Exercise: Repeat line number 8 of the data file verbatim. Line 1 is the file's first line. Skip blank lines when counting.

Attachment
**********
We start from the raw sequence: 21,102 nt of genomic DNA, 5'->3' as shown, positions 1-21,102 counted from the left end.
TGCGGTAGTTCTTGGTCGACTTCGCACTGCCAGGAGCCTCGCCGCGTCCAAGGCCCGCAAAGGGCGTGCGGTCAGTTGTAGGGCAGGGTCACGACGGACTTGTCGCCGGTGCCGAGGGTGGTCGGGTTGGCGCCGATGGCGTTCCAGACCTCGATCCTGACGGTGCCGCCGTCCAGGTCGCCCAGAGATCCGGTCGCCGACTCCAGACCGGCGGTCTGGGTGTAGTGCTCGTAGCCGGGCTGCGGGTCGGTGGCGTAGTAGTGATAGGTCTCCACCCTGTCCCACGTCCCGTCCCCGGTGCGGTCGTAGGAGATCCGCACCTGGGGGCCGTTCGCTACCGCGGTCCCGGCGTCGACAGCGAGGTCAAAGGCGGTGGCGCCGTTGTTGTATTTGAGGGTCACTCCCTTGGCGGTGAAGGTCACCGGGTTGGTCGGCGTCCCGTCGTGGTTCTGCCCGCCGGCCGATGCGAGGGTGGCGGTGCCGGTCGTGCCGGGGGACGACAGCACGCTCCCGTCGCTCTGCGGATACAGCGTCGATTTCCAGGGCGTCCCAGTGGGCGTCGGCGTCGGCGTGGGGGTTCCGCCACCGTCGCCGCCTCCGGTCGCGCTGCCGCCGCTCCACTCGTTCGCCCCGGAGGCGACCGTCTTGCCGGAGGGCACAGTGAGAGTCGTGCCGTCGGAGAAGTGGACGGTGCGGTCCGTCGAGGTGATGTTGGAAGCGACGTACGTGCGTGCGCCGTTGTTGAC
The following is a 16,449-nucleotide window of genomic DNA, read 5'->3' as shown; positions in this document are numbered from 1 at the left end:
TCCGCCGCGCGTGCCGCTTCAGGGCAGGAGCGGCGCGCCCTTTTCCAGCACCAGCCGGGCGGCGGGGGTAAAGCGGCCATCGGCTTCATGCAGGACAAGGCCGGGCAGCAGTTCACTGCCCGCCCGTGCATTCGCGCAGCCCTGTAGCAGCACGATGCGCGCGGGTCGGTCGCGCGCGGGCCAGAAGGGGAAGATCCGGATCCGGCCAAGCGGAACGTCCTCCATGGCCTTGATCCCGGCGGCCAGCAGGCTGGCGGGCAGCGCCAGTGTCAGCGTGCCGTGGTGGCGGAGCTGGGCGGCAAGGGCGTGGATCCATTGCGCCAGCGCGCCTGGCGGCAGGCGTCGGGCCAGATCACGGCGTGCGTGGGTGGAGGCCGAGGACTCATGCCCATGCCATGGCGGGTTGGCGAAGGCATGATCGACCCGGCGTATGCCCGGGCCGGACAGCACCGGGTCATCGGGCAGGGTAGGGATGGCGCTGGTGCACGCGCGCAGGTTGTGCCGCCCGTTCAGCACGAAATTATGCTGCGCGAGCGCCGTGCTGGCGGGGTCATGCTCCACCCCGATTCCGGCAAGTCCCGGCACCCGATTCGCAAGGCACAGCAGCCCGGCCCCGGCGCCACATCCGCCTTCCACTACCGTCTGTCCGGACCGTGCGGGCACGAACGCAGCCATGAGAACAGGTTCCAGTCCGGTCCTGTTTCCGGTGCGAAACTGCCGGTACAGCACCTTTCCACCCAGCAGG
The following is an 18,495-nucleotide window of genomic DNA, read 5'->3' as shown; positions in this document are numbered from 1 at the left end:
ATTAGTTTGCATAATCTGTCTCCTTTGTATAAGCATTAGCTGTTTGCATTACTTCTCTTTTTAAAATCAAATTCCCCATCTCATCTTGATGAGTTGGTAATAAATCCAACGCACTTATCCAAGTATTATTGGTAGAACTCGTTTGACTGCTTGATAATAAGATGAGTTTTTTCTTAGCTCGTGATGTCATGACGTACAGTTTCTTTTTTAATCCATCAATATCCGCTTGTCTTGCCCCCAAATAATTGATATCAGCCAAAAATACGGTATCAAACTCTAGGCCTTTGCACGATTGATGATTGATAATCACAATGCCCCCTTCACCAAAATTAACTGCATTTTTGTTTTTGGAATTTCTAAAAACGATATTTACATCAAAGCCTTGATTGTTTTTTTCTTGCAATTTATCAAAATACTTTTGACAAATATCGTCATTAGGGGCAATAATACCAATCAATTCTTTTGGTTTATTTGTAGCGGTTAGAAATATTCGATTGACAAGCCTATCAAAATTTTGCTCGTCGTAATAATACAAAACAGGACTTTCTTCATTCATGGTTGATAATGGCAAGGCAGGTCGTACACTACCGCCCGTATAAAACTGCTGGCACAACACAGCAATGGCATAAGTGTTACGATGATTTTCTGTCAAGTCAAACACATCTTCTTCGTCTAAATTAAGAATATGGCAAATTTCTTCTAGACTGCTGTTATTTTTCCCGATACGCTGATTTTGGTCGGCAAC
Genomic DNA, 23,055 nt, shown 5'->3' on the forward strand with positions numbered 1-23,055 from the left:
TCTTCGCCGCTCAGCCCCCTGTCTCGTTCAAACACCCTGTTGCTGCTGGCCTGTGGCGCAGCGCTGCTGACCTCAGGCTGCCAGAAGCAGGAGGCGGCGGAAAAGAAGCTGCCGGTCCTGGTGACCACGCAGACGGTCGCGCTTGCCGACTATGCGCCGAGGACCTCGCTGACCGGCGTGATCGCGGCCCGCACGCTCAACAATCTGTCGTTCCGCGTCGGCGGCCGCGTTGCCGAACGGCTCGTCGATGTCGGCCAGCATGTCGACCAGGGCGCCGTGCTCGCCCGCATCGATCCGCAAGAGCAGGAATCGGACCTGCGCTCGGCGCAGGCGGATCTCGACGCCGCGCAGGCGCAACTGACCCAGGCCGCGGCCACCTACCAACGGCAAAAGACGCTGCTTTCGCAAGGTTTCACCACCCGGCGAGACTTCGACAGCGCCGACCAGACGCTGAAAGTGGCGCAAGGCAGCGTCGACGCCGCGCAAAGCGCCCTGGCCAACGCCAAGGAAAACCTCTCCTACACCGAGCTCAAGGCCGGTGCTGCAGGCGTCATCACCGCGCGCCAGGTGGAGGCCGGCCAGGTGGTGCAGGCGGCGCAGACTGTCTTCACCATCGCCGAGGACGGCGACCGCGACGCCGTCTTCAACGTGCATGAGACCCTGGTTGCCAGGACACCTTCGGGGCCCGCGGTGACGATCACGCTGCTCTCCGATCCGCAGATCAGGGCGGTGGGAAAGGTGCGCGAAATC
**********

TCTTCGCCGCTCAGCCCCCTGTCTCGTTCAAACACCCTGTTGCTGCTGGCCTGTGGCGCAGCGCTGCTGACCTCAGGCTGCCAGAAGCAGGAGGCGGCGGAAAAGAAGCTGCCGGTCCTGGTGACCACGCAGACGGTCGCGCTTGCCGACTATGCGCCGAGGACCTCGCTGACCGGCGTGATCGCGGCCCGCACGCTCAACAATCTGTCGTTCCGCGTCGGCGGCCGCGTTGCCGAACGGCTCGTCGATGTCGGCCAGCATGTCGACCAGGGCGCCGTGCTCGCCCGCATCGATCCGCAAGAGCAGGAATCGGACCTGCGCTCGGCGCAGGCGGATCTCGACGCCGCGCAGGCGCAACTGACCCAGGCCGCGGCCACCTACCAACGGCAAAAGACGCTGCTTTCGCAAGGTTTCACCACCCGGCGAGACTTCGACAGCGCCGACCAGACGCTGAAAGTGGCGCAAGGCAGCGTCGACGCCGCGCAAAGCGCCCTGGCCAACGCCAAGGAAAACCTCTCCTACACCGAGCTCAAGGCCGGTGCTGCAGGCGTCATCACCGCGCGCCAGGTGGAGGCCGGCCAGGTGGTGCAGGCGGCGCAGACTGTCTTCACCATCGCCGAGGACGGCGACCGCGACGCCGTCTTCAACGTGCATGAGACCCTGGTTGCCAGGACACCTTCGGGGCCCGCGGTGACGATCACGCTGCTCTCCGATCCGCAGATCAGGGCGGTGGGAAAGGTGCGCGAAATC